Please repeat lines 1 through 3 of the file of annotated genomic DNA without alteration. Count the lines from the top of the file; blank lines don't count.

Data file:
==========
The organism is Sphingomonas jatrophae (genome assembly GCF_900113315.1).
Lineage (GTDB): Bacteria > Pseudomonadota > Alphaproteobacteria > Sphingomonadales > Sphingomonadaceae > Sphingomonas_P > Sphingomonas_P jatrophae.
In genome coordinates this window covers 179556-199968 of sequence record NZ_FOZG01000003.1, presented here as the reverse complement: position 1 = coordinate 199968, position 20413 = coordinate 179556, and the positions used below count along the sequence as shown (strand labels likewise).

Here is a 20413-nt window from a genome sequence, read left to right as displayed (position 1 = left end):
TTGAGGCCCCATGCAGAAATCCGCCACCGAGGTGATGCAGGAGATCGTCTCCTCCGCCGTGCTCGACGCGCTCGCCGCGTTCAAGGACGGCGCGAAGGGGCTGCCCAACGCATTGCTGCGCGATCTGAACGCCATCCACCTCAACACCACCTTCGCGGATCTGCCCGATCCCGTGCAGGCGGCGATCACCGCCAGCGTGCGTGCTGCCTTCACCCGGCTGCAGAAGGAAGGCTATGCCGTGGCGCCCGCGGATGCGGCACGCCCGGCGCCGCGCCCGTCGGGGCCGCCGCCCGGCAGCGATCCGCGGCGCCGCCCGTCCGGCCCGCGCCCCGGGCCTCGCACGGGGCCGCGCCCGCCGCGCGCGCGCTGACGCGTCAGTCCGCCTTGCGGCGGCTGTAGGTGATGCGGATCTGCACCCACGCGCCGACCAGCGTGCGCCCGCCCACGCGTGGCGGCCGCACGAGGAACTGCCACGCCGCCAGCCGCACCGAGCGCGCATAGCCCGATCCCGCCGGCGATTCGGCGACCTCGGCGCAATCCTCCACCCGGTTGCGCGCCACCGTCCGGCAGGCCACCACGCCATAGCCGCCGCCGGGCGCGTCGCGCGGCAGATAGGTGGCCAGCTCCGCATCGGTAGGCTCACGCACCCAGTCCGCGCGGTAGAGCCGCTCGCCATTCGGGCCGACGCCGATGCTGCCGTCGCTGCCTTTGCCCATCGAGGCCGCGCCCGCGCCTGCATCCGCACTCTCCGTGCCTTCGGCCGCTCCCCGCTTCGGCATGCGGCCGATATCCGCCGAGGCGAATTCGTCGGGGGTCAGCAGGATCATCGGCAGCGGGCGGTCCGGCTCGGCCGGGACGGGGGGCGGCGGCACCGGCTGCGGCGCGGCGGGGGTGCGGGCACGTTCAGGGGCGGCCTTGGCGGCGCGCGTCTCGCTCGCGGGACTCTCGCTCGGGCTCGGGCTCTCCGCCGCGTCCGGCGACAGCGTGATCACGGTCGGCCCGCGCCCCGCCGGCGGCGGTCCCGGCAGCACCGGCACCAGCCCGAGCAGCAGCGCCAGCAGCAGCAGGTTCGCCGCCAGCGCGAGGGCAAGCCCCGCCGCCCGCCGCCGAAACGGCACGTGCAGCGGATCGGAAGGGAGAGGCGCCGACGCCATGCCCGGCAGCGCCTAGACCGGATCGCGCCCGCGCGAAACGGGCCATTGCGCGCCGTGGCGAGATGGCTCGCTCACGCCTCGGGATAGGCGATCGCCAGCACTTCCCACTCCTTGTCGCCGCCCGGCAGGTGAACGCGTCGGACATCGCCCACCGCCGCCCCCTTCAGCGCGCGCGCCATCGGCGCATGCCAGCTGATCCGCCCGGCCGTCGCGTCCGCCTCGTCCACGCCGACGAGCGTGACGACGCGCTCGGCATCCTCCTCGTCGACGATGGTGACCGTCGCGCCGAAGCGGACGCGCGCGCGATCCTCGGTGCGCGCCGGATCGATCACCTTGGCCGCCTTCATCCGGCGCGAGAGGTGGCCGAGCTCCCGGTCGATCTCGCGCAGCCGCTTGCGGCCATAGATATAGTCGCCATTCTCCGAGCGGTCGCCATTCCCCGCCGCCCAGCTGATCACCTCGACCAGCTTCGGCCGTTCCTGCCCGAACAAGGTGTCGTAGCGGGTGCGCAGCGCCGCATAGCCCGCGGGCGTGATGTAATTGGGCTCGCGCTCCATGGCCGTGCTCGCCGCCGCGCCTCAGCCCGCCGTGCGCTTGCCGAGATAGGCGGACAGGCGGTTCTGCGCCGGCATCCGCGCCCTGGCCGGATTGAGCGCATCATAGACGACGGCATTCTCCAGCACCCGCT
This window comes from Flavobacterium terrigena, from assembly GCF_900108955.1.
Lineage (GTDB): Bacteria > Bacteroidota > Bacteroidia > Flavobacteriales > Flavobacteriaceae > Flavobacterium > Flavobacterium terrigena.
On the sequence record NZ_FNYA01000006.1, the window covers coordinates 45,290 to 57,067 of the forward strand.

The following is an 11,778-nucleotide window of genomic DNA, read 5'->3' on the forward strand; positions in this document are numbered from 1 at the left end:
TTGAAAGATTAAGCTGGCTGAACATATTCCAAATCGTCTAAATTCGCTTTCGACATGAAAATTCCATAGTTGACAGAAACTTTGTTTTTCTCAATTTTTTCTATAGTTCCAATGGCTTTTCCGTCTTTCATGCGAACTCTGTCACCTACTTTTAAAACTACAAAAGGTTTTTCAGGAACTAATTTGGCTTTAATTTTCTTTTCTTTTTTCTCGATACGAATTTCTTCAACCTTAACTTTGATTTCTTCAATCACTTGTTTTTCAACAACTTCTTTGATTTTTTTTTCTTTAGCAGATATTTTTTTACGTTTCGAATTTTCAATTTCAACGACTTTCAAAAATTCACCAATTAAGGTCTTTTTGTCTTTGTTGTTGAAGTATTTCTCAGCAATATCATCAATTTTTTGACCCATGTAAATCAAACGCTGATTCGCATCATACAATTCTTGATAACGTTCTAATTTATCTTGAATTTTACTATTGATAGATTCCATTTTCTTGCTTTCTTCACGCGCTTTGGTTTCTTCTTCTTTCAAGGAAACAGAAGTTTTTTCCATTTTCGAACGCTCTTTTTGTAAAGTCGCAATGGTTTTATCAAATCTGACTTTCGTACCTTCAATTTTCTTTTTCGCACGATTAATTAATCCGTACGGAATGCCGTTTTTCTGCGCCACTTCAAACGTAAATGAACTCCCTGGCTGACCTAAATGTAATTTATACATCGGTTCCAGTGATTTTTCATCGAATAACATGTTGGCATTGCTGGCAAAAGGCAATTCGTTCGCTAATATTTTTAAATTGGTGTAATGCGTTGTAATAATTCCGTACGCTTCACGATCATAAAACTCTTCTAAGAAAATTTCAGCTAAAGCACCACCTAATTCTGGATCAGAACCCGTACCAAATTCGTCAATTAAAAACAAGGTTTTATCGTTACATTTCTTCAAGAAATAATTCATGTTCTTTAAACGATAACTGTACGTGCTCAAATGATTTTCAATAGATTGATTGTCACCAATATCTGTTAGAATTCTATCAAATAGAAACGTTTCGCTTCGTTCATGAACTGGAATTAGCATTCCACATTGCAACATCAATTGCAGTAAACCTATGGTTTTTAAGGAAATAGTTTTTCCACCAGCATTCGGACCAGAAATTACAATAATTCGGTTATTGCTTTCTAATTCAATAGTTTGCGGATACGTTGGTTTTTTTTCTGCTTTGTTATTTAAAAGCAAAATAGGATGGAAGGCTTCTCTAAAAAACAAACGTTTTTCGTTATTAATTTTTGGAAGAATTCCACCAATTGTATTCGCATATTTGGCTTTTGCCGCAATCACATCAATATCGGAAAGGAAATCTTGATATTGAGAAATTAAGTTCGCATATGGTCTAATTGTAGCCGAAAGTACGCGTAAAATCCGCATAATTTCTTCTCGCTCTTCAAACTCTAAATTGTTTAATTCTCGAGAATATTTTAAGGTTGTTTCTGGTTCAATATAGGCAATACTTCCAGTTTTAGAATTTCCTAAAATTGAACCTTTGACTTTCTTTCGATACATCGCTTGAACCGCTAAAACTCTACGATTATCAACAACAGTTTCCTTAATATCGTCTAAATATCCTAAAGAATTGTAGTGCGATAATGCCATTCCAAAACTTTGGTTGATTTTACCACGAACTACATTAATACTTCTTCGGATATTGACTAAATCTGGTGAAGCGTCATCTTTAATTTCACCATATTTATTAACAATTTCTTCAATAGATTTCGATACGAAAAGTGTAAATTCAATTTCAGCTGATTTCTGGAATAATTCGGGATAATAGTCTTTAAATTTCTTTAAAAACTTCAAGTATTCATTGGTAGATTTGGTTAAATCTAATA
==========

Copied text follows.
The organism is Sphingomonas jatrophae (genome assembly GCF_900113315.1).
Lineage (GTDB): Bacteria > Pseudomonadota > Alphaproteobacteria > Sphingomonadales > Sphingomonadaceae > Sphingomonas_P > Sphingomonas_P jatrophae.
In genome coordinates this window covers 179556-199968 of sequence record NZ_FOZG01000003.1, presented here as the reverse complement: position 1 = coordinate 199968, position 20413 = coordinate 179556, and the positions used below count along the sequence as shown (strand labels likewise).